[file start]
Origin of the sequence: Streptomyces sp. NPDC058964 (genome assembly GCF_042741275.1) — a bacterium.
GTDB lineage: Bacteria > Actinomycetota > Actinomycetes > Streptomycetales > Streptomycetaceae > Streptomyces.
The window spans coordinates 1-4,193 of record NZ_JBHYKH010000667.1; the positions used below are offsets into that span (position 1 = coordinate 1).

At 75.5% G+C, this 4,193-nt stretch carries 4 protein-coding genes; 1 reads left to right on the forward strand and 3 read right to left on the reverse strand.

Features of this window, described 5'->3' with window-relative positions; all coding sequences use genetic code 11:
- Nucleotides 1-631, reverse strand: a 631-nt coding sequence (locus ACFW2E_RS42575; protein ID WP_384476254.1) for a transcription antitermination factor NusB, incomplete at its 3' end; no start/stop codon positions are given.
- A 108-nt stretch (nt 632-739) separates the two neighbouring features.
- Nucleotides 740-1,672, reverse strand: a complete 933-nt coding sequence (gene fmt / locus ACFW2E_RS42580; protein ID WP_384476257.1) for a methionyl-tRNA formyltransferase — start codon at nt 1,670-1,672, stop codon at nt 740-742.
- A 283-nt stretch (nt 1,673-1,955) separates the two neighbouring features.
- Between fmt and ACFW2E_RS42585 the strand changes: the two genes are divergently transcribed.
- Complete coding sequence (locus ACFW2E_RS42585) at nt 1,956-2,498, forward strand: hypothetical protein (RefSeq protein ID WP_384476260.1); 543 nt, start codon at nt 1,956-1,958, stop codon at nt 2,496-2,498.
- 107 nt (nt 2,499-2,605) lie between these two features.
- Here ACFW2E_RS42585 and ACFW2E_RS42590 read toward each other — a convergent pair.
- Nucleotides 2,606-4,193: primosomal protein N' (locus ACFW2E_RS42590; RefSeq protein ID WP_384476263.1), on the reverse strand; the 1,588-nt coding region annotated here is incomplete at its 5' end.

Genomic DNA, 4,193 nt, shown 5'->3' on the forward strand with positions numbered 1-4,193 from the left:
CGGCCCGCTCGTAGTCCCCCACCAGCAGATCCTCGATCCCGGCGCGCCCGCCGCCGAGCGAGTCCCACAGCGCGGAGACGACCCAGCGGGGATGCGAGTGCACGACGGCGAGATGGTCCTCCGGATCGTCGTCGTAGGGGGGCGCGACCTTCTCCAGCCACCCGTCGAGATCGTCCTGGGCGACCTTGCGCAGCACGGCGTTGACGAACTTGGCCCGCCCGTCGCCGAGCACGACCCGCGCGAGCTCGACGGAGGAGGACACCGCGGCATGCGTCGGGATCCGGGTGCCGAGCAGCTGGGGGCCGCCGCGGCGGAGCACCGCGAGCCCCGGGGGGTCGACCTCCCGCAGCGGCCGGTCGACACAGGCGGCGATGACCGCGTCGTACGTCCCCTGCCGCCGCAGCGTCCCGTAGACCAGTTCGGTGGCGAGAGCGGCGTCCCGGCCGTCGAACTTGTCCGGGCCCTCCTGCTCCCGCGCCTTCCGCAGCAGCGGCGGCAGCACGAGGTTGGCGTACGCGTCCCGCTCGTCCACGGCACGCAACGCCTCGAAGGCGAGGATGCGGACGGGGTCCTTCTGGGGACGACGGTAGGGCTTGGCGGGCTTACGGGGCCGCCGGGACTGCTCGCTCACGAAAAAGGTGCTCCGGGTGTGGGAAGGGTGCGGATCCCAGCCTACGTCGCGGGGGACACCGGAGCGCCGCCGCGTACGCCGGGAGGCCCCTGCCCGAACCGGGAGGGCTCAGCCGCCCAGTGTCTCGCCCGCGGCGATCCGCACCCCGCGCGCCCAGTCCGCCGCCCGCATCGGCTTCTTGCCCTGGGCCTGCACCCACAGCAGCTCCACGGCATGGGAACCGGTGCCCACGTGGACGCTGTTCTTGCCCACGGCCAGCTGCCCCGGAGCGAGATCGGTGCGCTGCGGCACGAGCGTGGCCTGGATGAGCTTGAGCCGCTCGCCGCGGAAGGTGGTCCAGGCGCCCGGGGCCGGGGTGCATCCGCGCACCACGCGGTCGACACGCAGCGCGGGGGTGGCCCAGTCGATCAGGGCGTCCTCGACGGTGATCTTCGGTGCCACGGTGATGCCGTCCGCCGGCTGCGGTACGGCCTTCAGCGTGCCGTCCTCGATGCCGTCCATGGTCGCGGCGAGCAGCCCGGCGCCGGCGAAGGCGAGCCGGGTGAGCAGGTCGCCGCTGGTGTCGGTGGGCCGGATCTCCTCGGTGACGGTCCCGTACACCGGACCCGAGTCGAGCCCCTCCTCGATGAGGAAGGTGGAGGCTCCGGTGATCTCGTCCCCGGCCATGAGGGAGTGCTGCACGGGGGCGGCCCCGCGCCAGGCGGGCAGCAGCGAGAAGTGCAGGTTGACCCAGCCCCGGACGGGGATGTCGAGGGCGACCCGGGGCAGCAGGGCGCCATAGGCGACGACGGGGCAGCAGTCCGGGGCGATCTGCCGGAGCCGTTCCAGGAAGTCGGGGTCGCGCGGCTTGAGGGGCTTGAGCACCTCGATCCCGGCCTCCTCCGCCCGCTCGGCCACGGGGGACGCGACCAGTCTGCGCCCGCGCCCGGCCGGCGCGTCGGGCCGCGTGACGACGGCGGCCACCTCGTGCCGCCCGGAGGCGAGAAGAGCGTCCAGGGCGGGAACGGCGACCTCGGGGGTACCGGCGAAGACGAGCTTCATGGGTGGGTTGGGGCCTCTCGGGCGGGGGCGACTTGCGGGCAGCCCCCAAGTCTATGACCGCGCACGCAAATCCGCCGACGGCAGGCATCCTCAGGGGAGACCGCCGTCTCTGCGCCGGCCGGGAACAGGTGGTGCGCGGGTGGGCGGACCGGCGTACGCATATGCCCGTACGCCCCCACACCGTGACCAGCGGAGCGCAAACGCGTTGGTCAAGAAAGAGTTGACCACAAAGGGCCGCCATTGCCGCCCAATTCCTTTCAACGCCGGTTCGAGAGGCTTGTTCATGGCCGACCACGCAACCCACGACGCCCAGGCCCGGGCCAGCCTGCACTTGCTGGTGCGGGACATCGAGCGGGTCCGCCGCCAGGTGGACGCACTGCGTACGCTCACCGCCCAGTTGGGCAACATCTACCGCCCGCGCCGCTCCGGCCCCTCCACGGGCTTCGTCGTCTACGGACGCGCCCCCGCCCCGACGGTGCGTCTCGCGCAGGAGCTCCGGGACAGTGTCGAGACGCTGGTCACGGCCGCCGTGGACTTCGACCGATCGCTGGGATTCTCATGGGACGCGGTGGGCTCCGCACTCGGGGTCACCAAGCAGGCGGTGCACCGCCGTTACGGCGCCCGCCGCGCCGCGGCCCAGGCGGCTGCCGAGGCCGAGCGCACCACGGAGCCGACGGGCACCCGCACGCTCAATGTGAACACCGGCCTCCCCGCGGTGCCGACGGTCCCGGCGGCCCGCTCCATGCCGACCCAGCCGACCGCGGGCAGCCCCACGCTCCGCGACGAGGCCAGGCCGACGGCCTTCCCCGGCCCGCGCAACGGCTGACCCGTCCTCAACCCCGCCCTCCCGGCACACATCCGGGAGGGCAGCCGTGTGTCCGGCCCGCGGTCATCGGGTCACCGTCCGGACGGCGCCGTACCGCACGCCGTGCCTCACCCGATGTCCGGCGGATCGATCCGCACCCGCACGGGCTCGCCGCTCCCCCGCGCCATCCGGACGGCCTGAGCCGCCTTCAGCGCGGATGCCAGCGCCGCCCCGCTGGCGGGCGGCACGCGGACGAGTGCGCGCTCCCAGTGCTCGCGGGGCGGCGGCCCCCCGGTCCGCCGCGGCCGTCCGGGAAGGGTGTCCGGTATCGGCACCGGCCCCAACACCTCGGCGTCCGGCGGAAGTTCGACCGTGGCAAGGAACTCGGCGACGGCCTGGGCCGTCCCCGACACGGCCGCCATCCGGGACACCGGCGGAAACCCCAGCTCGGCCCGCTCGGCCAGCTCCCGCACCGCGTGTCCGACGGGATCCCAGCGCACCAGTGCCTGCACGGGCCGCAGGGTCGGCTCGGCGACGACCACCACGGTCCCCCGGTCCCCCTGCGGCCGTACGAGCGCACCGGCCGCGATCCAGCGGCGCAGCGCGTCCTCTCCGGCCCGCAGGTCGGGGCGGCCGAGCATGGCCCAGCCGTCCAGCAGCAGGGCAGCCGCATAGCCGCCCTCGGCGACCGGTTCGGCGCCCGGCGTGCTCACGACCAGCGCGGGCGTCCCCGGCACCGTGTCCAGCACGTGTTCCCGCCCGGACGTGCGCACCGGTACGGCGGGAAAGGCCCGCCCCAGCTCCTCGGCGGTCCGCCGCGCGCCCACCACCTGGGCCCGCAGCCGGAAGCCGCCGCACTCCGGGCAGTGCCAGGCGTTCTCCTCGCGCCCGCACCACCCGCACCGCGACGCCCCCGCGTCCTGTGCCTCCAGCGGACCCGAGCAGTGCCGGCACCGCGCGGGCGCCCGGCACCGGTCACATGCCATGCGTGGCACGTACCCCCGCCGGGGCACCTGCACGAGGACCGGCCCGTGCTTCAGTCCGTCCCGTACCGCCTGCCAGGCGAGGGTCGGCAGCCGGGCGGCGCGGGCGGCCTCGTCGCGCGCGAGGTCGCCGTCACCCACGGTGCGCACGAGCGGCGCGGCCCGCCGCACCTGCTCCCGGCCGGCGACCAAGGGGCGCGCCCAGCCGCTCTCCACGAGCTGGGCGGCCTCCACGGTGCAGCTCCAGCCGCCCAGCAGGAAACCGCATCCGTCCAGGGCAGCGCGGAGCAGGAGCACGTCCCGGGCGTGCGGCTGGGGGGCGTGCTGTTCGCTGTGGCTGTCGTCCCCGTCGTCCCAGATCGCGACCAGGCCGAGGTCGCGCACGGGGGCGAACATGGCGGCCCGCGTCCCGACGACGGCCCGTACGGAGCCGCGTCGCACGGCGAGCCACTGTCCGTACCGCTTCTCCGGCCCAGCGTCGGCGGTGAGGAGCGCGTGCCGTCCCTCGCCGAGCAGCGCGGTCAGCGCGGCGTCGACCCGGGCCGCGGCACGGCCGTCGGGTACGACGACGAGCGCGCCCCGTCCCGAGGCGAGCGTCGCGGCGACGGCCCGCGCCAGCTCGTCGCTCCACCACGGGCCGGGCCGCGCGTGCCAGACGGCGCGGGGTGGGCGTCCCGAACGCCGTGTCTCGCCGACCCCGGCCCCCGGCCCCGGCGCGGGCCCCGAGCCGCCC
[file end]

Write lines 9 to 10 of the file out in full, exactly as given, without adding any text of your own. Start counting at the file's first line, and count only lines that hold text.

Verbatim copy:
- A 283-nt stretch (nt 1,673-1,955) separates the two neighbouring features.
- Between fmt and ACFW2E_RS42585 the strand changes: the two genes are divergently transcribed.